I hate cover versions. I hate them even more than bonus tracks. This feeling is really intense, and pretty often extends to covers by the very people who created the song in the first place. Concert recordings included. Even though, as with most generalities, it’s not as straightforward as these statements seem to imply.
Sometimes I know and like a cover version before I hear the original for the first time. When that happens, chances are I’ll prefer the cover. (Dylan’s When the Ship Comes In as recorded by The Pogues is a good example.) Occassionally I like a cover as much as the original even without this reversion of roles (an almost incredible example being Beatles’ Help! as rendered by Bananarama). Parodies can go beyond the “cover” label. But mostly I just hate the cover.
The reason I believe is the same as that behind the usual disappointment with a film based on a book you read before watching it. Inevitably, people having different tastes, you put emphasis on different things than the cover-makers do, or even interprete the same things in different ways. There’s always something important (important for you) missing and something else given more attention than is its due.
This wouldn’t in itself justify hate, only dislike. Trouble is, while you can simply decide not to watch a film, you can’t avoid hearing a song, because you can’t avoid hearing radio. In this culture, almost anywhere you go, be it a shop, a pub, even a doctor’s waiting room, is managed by somebody who thinks that it doesn’t really matter what is being played, but it’s crucial that something plays.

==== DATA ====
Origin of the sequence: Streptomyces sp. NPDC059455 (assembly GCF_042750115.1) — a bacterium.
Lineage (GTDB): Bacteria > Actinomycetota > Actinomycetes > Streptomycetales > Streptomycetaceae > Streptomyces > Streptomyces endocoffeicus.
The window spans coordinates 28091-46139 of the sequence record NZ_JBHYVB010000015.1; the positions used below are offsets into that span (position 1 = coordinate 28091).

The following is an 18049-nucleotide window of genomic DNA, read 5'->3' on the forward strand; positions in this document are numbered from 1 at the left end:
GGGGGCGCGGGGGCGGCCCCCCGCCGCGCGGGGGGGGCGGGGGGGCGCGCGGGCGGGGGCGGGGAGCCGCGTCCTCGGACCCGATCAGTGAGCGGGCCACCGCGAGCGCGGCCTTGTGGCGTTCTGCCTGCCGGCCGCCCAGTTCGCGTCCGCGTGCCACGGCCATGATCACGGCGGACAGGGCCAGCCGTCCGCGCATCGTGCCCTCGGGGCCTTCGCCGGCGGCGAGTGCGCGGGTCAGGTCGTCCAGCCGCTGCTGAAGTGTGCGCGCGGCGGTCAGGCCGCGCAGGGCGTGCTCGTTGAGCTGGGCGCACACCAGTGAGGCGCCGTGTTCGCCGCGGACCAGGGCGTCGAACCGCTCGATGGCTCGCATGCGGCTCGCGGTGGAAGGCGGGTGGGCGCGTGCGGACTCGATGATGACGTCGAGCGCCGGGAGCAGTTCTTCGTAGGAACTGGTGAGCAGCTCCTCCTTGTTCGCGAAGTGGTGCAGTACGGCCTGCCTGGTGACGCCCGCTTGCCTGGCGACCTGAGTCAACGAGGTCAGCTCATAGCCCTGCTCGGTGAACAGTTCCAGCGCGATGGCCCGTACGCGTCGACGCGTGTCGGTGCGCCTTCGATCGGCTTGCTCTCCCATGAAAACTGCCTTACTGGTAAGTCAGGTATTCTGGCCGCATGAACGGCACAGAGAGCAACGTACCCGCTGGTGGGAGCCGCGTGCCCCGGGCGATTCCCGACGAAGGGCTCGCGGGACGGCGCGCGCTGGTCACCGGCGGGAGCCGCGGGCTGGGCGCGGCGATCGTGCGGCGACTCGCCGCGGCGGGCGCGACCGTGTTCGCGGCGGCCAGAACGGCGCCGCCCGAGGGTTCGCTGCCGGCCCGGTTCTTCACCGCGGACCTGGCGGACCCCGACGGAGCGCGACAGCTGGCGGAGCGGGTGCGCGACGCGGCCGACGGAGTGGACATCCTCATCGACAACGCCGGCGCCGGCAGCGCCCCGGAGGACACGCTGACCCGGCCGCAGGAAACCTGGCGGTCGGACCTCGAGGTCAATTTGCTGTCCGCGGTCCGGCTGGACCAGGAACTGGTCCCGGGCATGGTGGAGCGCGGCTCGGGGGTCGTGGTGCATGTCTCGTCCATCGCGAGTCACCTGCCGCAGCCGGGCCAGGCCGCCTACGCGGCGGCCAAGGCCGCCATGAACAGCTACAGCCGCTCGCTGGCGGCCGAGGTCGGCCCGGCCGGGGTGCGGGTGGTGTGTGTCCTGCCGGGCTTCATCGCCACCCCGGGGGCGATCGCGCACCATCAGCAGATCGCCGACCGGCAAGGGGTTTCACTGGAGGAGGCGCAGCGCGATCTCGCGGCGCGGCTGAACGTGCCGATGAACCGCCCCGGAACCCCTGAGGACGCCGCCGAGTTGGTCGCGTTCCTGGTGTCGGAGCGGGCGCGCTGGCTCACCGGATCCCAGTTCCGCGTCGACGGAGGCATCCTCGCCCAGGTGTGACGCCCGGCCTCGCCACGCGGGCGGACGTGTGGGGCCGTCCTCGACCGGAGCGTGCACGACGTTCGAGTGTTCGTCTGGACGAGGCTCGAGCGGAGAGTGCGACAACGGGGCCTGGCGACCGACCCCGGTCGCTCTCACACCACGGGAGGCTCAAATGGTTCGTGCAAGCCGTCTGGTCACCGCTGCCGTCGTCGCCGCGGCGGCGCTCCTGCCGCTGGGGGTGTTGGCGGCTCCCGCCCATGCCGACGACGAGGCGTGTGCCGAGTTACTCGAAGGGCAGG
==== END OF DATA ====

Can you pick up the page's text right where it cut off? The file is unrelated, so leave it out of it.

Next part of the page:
I often wonder about these people. Sure, I often have some background music on at home. But that’s music that I have chosen to suit my current mood, not something imposted on me by some DJ. And I certainly don’t have something on all the time. However, many people can’t bear silence. Is it because they have to drown out their own thoughts – or the lack thereof? Yet one of the best friends I’ve ever had, whom I certainly wouldn’t suspect of either, was virtually unable to fall asleep without having the radio softly on. (Our sharing a room at the Tech meant a bit of a logistic problem – he couldn’t fall asleep without the radio, I with it, so we had to go to sleep at different times. Unless at least one of us was drunk, which, luckily, was usually the case.) Still, this phobia of silence is beyond me.
I digress. Anyway, when you don’t like a cover and can’t escape it you begin to hate it. The more so when you like the lyrics – and live, like I do, in a country where, naturally, maybe half the covers are sung with new lyrics in the local language. Not only is a translation seldom a match for the original text. They often don’t translate at all, writing brand new words instead. (One of the worst examples of this is Hank Williams’ “Take these chains from my heart and set me free…”, changed in these parts into “Give me a pair of fetters and I’ll be only yours…”.)*
For myself, there’s the further exacerbation of liking the English language much more. Sure, this is an entirely subjective perception. But knowing that makes no difference. As far as I’m concerned, listening to a song I know in English sung in Czech is something as horrible as James Blunt covering a Leonard Cohen song. (Worse. A Shane MacGowan song.) Or an Oktoberfest brass band covering Smells Like Teen Spirit. Or… can you imagine an album named Harry Lauder sings Bob Dylan?
In short, cover versions rank unco high among my pet hates.
* ETA 14/12/14: Apparently this old Czechoslovakian custom is still in vogue in Burma.